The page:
A new retrospective cohort study – Performance of General Surgical Procedures in Outpatient Settings Before and After Onset of the COVID-19 Pandemic – confirmed that some common general surgeries had the biggest migrations to the outpatient setting during the first year of the COVID-19 pandemic. And this is likely a favorable trend perhaps reducing the costs of worker’s compensation medical claims.
Compared with the previous few years, calendar year 2020 saw disproportionately more outpatient cases of mastectomy for cancer, minimally invasive adrenalectomy, thyroid lobectomy, breast lumpectomy, minimally invasive ventral hernia repair, minimally invasive sleeve gastrectomy, parathyroidectomy, and total thyroidectomy.
For the present retrospective cohort study, Thiels and colleagues analyzed case volumes for the 16 most common general surgeries in the ACS National Surgical Quality Improvement Program (NSQIP). Outpatient procedures were defined as those that had patients discharged the same day as their procedure.
Patients were split between the 823,746 who received surgery prior to the COVID-19 pandemic (January 2016 through December 2019) and the 164,690 patients who had surgery during the pandemic (January through December 2020). The study population had an average age of 54.5 years and 58.1% were women.
According to a report on this study published by MedPage Today, the increase in outpatient volumes from 2016 to 2020 was deemed clinically significant for the following four procedures:
– – Mastectomy for cancer: 9.2% to 28.6%
– – Thyroid lobectomy: 43.2% to 57.9%
– – Minimally invasive ventral hernia repair: 58.8% to 69.4%
– – Parathyroidectomy: 51.8% to 61.8%
Driving the accelerated transition to outpatient surgeries was the need to simultaneously meet the needs of the massive influx in patients, a result of the COVID-19 pandemic, while still accepting and treating patients in need of non-urgent surgery, according to Cornelius Thiels, DO, MBA, surgical oncologist at the Mayo Clinic in Rochester, Minnesota, and coauthors, writing in JAMA Network Open.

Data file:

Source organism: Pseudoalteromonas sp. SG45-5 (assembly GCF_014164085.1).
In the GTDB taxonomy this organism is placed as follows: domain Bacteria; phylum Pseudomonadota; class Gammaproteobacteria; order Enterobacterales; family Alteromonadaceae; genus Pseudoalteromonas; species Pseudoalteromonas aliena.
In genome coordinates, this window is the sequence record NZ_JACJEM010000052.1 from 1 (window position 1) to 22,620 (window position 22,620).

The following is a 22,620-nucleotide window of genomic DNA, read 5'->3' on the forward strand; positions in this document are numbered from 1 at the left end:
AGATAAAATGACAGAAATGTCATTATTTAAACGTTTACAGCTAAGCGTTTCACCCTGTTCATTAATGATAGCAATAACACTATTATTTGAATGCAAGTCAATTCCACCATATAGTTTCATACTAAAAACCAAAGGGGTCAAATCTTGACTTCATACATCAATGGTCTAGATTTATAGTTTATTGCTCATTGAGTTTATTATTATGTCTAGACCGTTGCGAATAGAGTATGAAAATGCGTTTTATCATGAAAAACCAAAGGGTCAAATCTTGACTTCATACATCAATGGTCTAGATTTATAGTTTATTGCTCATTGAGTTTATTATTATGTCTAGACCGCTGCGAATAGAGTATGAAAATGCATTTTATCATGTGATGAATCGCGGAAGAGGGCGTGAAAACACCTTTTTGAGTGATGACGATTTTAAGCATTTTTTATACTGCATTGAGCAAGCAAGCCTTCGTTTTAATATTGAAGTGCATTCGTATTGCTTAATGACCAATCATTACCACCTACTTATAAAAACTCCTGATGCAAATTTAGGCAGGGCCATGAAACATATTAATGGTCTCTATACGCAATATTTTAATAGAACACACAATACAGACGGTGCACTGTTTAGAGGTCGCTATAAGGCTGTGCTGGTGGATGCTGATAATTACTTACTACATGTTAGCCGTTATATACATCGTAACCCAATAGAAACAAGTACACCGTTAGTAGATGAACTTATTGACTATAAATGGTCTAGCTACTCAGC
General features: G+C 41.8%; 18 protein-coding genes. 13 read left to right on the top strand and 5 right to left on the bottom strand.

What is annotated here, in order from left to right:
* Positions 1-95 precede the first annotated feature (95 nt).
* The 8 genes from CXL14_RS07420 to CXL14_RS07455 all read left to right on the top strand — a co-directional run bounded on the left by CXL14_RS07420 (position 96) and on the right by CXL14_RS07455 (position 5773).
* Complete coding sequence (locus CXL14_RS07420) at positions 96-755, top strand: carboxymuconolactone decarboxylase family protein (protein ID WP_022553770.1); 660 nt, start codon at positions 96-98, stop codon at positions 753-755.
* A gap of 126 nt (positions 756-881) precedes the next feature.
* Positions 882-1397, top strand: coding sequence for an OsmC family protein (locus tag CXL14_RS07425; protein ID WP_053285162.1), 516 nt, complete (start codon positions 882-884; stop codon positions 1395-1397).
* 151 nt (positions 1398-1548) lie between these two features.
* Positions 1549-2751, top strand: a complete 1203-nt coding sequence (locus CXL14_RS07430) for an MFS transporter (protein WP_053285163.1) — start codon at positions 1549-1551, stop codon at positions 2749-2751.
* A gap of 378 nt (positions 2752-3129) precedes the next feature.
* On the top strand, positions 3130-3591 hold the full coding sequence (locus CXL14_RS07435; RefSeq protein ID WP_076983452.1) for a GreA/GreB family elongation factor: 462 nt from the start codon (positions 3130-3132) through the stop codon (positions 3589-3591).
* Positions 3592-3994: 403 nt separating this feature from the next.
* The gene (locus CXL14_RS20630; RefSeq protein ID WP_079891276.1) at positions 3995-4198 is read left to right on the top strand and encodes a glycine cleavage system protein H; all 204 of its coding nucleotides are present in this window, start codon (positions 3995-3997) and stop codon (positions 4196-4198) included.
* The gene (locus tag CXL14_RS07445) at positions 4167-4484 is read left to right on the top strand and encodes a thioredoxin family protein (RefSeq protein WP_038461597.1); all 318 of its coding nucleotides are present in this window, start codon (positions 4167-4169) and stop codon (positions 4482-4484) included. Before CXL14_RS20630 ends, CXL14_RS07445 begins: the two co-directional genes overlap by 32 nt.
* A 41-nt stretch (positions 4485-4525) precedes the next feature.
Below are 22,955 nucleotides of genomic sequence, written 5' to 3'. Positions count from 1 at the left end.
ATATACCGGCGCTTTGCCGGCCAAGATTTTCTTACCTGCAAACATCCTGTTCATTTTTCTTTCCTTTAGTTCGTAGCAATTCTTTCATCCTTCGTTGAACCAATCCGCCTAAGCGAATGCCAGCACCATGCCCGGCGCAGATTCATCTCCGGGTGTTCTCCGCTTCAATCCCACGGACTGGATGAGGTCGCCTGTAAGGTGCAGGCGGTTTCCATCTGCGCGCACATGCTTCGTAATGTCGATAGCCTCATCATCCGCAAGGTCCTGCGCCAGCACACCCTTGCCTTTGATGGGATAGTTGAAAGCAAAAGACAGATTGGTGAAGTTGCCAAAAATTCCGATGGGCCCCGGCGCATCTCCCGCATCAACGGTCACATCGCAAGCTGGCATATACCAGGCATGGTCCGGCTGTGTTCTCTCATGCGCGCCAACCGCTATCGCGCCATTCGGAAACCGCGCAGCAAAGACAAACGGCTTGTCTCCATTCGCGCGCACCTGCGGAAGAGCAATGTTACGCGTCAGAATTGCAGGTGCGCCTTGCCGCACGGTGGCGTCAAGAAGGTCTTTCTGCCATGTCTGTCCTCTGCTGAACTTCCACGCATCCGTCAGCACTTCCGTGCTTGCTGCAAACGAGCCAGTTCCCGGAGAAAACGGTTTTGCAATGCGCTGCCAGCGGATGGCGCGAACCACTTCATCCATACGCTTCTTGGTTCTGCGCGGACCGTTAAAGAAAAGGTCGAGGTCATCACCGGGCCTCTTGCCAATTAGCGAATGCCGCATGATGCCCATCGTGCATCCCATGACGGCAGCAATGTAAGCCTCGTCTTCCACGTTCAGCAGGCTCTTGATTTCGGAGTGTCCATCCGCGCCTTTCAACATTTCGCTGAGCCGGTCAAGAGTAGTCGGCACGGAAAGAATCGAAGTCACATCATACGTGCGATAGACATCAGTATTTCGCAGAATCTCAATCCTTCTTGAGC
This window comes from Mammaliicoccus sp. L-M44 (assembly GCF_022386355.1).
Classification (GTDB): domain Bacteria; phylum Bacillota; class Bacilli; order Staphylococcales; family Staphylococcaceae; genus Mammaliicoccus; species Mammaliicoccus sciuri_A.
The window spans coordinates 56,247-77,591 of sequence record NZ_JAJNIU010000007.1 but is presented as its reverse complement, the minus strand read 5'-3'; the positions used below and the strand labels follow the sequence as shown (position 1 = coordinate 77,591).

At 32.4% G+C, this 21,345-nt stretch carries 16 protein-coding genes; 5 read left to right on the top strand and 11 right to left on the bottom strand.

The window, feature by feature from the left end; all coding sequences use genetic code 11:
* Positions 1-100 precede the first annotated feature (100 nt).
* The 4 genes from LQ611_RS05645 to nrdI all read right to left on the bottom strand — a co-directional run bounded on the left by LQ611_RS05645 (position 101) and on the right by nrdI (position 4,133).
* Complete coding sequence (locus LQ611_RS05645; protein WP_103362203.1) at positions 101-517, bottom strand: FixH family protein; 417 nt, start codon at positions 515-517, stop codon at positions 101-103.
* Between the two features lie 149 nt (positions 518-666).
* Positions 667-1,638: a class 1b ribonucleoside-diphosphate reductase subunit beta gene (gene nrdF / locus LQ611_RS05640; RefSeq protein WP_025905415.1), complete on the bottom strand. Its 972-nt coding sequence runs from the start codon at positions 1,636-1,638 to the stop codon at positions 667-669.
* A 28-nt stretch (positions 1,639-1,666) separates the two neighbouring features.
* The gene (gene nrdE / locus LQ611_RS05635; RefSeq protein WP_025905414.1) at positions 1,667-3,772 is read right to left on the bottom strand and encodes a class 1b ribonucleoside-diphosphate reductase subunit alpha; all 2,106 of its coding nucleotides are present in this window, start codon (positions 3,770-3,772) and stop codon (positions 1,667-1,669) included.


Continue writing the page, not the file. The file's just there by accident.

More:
As U.S. hospitals were beginning to buckle under limited resources and the need to mitigate SARS-CoV-2 exposure, the American College of Surgeons (ACS) and other organizations published elective case triage guidelinesopens in a new tab or window in early 2020.
“These guidelines recognize that postoperative inpatient admission uses key hospital resources that need to be allocated toward the care of acutely unwell patients with COVID-19 and exposes patients undergoing routine surgery to the risk of nosocomial COVID-19 infection,” Thiels and colleagues noted.
Adrian Diaz, MD, general surgery resident at The Ohio State University in Columbus, said the study’s findings are consistent with his group’s reported experience before and since the pandemic, and that the trends may continue for years.
Diaz suggested that outpatient surgery may be the preference for many patients. “Often times outpatient surgery is logistically more convenient and patients can return home and to normalcy much faster. Finally, outpatient surgery is often less resource intensive and thereby less expensive, leading to less cost to patients.”
“I believe this study is further evidence that more and more surgery is moving to an outpatient setting. Although this study did not assess safety or outcomes, the trends in the study demonstrate that most providers feel comfortable performing these operations in an outpatient setting,” he told MedPage Today.
The pandemic-era rise of outpatient procedures reportedly also extends to minimally invasive procedures like percutaneous coronary intervention and transcatheter aortic valve replacement, other groups have shown.
Data from the ACS-NSQIP-participating hospitals may not be fully representative of the entire U.S. population, the investigators acknowledged. Another limitation was the possibility of confounding due to surgical patients during the pandemic being sicker overall.